FEATURE: GIFT | NARC. | Reliably Informed | Music and Creative Arts News for Newcastle and the North East

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Image: As Far As Isolation Goes by Tania El Khoury & Basel Zaraa. Copywright Basel Zaraa

Novelty is the driving force behind the Gateshead International Festival of Theatre (GIFT). Established in 2011, founder and festival director Kate Craddock wanted to present the best in innovative performance work that embodied the regenerative spirit of Gateshead, and the region as a whole, while supporting the professional development of contemporary playwrights. This year, the annual three-day festival carries on in the spirit of novelty by opening up a new virtual world of theatre.

In response to the circumstances linked to Covid-19, GIFT has reimagined the entire festival as a digital experience, removing cultural barriers and bringing together artistic communities from the North East and abroad. Through the curation of an eclectic variety of performances, workshops, debates and sensory experiences, festival organisers aim to maintain the immediacy of a real-time festival and to inspire a robust dialogue about human connection and resilience through crisis.

Kicking off on Friday 1st May, this year more than ever GIFT is placing artistic experimentation and collaboration at its core. While creative development in the North East is still at the forefront of this year’s festival, it is the collaborative connection between different artistic and cultural communities throughout the coronavirus pandemic that takes centre stage.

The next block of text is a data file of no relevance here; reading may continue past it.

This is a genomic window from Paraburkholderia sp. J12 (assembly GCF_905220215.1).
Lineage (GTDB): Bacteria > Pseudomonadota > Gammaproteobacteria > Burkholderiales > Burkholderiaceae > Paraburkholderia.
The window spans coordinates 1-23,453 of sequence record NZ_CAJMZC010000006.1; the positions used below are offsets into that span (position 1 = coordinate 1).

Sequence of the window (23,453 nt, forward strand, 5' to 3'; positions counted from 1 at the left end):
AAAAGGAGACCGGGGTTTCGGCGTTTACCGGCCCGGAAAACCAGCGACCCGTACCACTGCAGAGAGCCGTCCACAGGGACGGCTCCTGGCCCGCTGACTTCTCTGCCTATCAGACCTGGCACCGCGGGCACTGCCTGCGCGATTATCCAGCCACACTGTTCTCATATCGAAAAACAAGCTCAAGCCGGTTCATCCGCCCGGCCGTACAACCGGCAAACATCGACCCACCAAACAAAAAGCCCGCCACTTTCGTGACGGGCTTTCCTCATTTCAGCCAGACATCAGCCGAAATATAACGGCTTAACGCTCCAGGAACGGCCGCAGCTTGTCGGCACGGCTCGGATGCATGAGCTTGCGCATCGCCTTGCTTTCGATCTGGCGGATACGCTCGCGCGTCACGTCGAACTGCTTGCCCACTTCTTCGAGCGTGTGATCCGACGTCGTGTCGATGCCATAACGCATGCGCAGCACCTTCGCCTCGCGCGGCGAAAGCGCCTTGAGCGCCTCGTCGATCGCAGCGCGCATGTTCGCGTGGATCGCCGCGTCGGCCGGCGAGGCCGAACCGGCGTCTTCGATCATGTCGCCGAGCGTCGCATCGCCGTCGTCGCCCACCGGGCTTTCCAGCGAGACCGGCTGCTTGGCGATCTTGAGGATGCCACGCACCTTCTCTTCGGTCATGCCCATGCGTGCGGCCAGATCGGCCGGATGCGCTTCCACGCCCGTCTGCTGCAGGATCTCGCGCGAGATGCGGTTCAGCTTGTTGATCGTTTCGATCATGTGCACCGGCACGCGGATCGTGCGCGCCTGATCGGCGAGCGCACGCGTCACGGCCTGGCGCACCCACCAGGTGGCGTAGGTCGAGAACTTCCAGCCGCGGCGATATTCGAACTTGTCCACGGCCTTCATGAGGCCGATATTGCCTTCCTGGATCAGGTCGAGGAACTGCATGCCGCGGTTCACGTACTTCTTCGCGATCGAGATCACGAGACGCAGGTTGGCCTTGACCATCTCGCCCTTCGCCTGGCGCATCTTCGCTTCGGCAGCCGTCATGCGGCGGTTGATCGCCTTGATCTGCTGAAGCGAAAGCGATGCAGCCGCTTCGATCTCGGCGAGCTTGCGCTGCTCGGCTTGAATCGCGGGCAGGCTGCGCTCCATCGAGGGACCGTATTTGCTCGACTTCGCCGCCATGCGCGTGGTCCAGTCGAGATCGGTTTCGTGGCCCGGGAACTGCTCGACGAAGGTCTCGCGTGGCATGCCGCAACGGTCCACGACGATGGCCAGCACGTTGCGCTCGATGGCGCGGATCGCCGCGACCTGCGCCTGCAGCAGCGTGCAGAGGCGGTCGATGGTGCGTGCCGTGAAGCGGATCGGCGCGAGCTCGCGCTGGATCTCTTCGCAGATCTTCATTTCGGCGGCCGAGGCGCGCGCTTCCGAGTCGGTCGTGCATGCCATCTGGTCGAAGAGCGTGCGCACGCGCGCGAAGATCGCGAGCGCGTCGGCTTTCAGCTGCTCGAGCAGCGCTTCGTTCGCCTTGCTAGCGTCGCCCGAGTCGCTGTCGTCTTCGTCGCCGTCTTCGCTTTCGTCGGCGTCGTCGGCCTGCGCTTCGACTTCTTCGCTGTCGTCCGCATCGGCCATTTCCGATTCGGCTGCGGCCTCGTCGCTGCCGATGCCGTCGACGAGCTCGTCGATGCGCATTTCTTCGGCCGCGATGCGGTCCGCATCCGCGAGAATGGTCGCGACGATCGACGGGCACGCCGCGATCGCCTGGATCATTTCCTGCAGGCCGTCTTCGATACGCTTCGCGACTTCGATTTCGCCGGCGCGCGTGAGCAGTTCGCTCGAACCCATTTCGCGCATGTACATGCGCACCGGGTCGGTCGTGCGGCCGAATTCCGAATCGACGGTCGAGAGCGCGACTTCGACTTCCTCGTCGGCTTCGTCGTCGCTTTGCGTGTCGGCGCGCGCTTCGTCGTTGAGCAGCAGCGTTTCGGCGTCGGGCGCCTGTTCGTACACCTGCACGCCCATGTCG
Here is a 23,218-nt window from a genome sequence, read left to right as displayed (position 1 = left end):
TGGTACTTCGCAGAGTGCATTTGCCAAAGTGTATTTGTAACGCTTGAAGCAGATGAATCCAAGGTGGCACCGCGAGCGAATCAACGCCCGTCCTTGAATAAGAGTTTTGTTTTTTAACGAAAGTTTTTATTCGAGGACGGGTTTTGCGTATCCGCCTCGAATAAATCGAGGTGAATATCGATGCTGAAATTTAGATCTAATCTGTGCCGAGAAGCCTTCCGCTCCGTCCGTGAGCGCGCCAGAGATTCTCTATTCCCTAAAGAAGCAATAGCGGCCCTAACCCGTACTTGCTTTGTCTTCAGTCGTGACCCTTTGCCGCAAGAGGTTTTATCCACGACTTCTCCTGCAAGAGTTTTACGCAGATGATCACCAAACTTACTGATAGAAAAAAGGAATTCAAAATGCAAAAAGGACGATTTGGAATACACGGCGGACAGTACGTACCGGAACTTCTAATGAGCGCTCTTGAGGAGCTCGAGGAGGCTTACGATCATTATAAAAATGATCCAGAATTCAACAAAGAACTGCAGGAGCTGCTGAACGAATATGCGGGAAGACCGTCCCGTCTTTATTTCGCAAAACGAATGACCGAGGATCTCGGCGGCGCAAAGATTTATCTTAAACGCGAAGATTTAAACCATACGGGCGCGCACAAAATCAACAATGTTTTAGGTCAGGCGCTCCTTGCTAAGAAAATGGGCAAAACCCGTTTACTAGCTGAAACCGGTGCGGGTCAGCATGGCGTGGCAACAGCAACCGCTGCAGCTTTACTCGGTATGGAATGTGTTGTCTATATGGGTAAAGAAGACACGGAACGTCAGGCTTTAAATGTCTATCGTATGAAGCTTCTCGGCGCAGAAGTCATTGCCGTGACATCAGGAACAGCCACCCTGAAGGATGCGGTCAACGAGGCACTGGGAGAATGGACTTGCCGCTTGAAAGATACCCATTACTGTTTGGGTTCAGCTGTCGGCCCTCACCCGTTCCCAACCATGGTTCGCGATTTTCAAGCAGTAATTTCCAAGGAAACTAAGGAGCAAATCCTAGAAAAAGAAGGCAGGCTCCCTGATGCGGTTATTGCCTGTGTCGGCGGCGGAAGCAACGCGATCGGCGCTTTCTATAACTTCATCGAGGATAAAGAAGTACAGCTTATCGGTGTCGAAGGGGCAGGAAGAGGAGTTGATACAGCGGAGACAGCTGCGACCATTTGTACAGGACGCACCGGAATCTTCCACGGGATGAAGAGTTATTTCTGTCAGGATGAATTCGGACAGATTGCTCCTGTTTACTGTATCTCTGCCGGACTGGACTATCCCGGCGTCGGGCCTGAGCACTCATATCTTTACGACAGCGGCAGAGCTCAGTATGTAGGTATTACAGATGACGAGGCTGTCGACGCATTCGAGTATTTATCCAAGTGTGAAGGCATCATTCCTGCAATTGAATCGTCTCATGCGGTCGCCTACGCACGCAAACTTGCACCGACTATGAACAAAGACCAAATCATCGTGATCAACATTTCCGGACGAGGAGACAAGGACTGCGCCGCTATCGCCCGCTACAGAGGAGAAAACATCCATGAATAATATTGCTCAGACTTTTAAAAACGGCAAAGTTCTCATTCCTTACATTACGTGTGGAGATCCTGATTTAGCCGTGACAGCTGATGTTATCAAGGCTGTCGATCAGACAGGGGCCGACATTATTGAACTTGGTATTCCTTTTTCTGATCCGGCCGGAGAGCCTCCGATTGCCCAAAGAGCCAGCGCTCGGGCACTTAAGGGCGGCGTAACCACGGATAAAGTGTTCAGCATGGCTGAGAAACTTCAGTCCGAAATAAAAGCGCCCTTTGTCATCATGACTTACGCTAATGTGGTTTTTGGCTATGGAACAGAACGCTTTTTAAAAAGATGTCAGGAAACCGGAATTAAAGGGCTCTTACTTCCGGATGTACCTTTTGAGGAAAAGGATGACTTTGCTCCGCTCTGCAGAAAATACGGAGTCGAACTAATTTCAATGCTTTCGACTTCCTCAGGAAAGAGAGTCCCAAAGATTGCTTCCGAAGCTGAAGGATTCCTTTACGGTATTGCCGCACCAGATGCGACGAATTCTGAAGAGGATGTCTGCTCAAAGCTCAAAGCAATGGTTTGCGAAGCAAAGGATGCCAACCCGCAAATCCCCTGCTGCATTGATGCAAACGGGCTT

Manifestos From Times of Crisis is one of several workshops that encourages out-of-the-box thinking when it comes to artistic creation in relation to the pandemic. Taking place throughout the festival, it creates an online space where a limited number of participants will have the chance to reflect on what is currently happening, how we are responding to it and how we want it to shape our future, gathering a collection of manifestos that will be posted over the course of the festival.

On Friday night, the avant-garde play IT DON’T WORRY ME brings together the Catalan Company Atresbandes and duo Bertrand Lesca and Nasi Voutsas to showcase how GIFT establishes a connection between disparate organisations and giving exposure to artistic expression that would otherwise not have been seen in the region. Starting with an empty space that soon spirals out of control through conversation and visuals, the play questions the tense links between art and political correctness. Festival-goers can also join the renowned theatre makers for a post-show discussion and drinks in the virtual festival bar, chatting to the background of a playlist curated by the creators themselves.

festival organisers aim to maintain the immediacy of a real-time festival and to inspire a robust dialogue about human connection and resilience through crisis

Reimagined for an online context, the live-streamed one-on-one performance of Tania El Khoury and Basel Zaraa’s As Far As Isolation Goes (Online) explores the physical and mental health experiences of refugees in the UK. Streamed daily throughout the festival it will use touch, sound and interactivity to bring audiences into contact with the issues raised.